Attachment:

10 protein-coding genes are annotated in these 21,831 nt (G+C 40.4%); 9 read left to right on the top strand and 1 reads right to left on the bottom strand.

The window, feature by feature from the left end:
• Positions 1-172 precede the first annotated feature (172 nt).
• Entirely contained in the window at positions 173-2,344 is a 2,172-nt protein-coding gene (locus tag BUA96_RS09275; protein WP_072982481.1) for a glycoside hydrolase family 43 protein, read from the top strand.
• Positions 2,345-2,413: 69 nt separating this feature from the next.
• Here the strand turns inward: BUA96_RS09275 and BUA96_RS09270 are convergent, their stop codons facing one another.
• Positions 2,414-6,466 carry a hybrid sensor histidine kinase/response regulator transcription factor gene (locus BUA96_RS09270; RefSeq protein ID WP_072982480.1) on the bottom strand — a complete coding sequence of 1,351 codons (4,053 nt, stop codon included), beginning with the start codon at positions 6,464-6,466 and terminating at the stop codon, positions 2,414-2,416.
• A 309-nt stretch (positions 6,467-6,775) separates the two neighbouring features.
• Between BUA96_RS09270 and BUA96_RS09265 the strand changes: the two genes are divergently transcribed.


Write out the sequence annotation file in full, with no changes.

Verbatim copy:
10 protein-coding genes are annotated in these 21,831 nt (G+C 40.4%); 9 read left to right on the top strand and 1 reads right to left on the bottom strand.

The window, feature by feature from the left end:
• Positions 1-172 precede the first annotated feature (172 nt).
• Entirely contained in the window at positions 173-2,344 is a 2,172-nt protein-coding gene (locus tag BUA96_RS09275; protein WP_072982481.1) for a glycoside hydrolase family 43 protein, read from the top strand.
• Positions 2,345-2,413: 69 nt separating this feature from the next.
• Here the strand turns inward: BUA96_RS09275 and BUA96_RS09270 are convergent, their stop codons facing one another.
• Positions 2,414-6,466 carry a hybrid sensor histidine kinase/response regulator transcription factor gene (locus BUA96_RS09270; RefSeq protein ID WP_072982480.1) on the bottom strand — a complete coding sequence of 1,351 codons (4,053 nt, stop codon included), beginning with the start codon at positions 6,464-6,466 and terminating at the stop codon, positions 2,414-2,416.
• A 309-nt stretch (positions 6,467-6,775) separates the two neighbouring features.
• Between BUA96_RS09270 and BUA96_RS09265 the strand changes: the two genes are divergently transcribed.